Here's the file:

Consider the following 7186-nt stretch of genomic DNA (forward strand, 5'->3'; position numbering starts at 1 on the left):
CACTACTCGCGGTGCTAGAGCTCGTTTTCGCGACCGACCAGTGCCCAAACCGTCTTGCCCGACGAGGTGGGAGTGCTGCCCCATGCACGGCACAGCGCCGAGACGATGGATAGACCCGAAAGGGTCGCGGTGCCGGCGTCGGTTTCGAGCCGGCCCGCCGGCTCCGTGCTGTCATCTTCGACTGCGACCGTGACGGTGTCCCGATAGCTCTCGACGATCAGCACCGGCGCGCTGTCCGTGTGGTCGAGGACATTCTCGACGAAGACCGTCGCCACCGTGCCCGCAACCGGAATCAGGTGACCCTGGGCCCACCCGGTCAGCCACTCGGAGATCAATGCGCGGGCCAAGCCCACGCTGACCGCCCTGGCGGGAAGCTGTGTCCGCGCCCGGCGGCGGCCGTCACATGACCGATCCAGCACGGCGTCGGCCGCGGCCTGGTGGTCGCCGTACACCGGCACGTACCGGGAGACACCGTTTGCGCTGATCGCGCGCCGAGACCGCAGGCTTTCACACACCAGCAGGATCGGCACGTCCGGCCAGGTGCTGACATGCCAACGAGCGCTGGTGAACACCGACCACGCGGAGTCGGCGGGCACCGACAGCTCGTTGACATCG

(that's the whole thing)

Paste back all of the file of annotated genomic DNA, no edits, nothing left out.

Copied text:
Consider the following 7186-nt stretch of genomic DNA (forward strand, 5'->3'; position numbering starts at 1 on the left):
CACTACTCGCGGTGCTAGAGCTCGTTTTCGCGACCGACCAGTGCCCAAACCGTCTTGCCCGACGAGGTGGGAGTGCTGCCCCATGCACGGCACAGCGCCGAGACGATGGATAGACCCGAAAGGGTCGCGGTGCCGGCGTCGGTTTCGAGCCGGCCCGCCGGCTCCGTGCTGTCATCTTCGACTGCGACCGTGACGGTGTCCCGATAGCTCTCGACGATCAGCACCGGCGCGCTGTCCGTGTGGTCGAGGACATTCTCGACGAAGACCGTCGCCACCGTGCCCGCAACCGGAATCAGGTGACCCTGGGCCCACCCGGTCAGCCACTCGGAGATCAATGCGCGGGCCAAGCCCACGCTGACCGCCCTGGCGGGAAGCTGTGTCCGCGCCCGGCGGCGGCCGTCACATGACCGATCCAGCACGGCGTCGGCCGCGGCCTGGTGGTCGCCGTACACCGGCACGTACCGGGAGACACCGTTTGCGCTGATCGCGCGCCGAGACCGCAGGCTTTCACACACCAGCAGGATCGGCACGTCCGGCCAGGTGCTGACATGCCAACGAGCGCTGGTGAACACCGACCACGCGGAGTCGGCGGGCACCGACAGCTCGTTGACATCG